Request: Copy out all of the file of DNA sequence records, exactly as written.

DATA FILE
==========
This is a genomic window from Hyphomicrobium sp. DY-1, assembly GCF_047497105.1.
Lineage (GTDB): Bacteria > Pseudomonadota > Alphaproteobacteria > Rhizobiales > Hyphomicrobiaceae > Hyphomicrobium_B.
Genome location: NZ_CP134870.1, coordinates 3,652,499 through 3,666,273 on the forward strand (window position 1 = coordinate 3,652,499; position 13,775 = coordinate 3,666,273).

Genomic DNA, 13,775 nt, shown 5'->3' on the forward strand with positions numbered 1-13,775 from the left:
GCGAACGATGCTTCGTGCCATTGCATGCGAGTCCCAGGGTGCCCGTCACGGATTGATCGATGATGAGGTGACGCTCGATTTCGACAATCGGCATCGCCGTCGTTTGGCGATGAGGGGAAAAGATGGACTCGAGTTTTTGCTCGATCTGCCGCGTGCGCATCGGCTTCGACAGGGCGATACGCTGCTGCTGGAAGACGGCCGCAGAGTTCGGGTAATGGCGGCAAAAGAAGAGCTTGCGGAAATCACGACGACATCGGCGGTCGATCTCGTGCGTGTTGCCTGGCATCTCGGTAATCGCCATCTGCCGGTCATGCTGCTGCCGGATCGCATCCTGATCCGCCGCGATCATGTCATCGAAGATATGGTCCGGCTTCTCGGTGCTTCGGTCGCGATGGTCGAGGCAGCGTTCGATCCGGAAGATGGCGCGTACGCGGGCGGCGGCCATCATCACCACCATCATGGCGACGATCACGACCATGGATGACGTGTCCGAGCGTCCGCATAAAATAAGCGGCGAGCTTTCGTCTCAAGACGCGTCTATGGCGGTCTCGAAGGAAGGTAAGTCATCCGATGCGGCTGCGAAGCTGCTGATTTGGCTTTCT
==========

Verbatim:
This is a genomic window from Hyphomicrobium sp. DY-1, assembly GCF_047497105.1.
Lineage (GTDB): Bacteria > Pseudomonadota > Alphaproteobacteria > Rhizobiales > Hyphomicrobiaceae > Hyphomicrobium_B.
Genome location: NZ_CP134870.1, coordinates 3,652,499 through 3,666,273 on the forward strand (window position 1 = coordinate 3,652,499; position 13,775 = coordinate 3,666,273).

Genomic DNA, 13,775 nt, shown 5'->3' on the forward strand with positions numbered 1-13,775 from the left:
GCGAACGATGCTTCGTGCCATTGCATGCGAGTCCCAGGGTGCCCGTCACGGATTGATCGATGATGAGGTGACGCTCGATTTCGACAATCGGCATCGCCGTCGTTTGGCGATGAGGGGAAAAGATGGACTCGAGTTTTTGCTCGATCTGCCGCGTGCGCATCGGCTTCGACAGGGCGATACGCTGCTGCTGGAAGACGGCCGCAGAGTTCGGGTAATGGCGGCAAAAGAAGAGCTTGCGGAAATCACGACGACATCGGCGGTCGATCTCGTGCGTGTTGCCTGGCATCTCGGTAATCGCCATCTGCCGGTCATGCTGCTGCCGGATCGCATCCTGATCCGCCGCGATCATGTCATCGAAGATATGGTCCGGCTTCTCGGTGCTTCGGTCGCGATGGTCGAGGCAGCGTTCGATCCGGAAGATGGCGCGTACGCGGGCGGCGGCCATCATCACCACCATCATGGCGACGATCACGACCATGGATGACGTGTCCGAGCGTCCGCATAAAATAAGCGGCGAGCTTTCGTCTCAAGACGCGTCTATGGCGGTCTCGAAGGAAGGTAAGTCATCCGATGCGGCTGCGAAGCTGCTGATTTGGCTTTCT